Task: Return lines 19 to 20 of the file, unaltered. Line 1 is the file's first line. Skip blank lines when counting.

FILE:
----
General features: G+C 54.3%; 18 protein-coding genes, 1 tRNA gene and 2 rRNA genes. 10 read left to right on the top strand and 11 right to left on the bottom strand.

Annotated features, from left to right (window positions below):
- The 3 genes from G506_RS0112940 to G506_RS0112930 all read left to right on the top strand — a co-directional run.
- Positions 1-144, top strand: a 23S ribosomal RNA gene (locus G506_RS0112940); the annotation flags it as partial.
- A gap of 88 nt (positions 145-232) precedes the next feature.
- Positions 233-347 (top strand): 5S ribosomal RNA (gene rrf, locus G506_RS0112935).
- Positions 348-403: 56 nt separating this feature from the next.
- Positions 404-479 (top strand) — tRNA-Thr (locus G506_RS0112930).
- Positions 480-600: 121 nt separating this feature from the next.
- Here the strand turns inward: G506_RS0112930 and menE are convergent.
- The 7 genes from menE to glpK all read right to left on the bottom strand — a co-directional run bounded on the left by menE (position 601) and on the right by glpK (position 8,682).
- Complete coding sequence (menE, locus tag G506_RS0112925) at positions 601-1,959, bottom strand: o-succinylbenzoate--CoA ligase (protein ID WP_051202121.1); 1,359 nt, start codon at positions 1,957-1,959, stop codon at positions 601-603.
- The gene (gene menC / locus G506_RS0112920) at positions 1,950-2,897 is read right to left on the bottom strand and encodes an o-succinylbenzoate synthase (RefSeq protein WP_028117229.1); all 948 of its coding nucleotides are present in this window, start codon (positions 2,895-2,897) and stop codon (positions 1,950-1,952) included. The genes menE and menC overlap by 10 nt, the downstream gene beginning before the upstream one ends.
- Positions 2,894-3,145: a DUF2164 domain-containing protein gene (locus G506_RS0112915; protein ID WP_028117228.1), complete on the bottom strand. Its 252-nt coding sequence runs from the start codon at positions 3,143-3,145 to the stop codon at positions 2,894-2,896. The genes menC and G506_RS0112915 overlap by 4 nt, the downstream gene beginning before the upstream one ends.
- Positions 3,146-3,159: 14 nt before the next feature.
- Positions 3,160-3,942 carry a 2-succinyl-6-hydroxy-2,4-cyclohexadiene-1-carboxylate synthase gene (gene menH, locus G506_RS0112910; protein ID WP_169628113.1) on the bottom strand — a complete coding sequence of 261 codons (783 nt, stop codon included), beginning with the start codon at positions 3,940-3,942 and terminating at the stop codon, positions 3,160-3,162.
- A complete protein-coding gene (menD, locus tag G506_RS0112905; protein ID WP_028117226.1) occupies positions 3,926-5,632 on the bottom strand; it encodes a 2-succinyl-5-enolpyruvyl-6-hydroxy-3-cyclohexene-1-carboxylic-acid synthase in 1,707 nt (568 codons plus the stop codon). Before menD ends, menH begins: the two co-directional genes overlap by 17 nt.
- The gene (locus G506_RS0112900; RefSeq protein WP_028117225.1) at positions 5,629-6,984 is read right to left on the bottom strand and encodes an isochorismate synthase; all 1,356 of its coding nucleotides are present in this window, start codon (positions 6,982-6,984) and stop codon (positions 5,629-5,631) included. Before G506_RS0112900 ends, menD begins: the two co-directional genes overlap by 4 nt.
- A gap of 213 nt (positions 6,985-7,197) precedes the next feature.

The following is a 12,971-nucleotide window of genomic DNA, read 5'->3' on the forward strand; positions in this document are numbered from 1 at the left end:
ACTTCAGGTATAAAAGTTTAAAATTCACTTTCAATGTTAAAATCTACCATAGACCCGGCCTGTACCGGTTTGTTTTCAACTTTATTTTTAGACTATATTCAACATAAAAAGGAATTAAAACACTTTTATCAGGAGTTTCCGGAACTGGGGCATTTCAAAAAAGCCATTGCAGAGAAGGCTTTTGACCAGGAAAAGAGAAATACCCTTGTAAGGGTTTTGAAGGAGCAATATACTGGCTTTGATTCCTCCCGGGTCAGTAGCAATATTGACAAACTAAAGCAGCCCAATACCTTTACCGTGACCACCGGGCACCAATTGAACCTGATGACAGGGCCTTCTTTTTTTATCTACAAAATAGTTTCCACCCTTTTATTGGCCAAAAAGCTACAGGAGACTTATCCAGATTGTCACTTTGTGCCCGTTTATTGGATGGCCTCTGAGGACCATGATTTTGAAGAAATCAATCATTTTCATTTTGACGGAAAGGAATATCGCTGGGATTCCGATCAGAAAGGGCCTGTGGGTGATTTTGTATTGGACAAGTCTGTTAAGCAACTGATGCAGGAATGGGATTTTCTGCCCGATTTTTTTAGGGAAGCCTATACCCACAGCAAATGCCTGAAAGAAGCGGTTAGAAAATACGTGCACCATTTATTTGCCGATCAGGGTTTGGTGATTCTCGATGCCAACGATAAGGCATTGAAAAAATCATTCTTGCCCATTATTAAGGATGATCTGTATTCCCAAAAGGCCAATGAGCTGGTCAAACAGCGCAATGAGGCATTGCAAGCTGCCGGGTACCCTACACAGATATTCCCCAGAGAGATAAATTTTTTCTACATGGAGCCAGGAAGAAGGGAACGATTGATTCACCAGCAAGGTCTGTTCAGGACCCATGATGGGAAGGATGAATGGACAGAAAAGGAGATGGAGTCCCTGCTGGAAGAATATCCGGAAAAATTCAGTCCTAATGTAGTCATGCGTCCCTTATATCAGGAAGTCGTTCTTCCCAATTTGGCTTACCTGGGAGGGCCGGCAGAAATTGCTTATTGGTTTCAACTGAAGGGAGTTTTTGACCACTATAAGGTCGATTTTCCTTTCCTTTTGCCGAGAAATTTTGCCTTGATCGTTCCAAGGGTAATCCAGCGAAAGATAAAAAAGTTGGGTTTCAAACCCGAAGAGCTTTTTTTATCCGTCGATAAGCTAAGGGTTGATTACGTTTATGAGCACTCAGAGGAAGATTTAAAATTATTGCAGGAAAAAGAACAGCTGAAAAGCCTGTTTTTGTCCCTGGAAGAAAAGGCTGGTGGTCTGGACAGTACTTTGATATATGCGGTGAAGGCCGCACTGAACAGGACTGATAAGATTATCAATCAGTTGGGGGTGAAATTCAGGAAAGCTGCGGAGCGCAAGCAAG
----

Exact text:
- A gap of 213 nt (positions 6,985-7,197) precedes the next feature.

The following is a 12,971-nucleotide window of genomic DNA, read 5'->3' on the forward strand; positions in this document are numbered from 1 at the left end: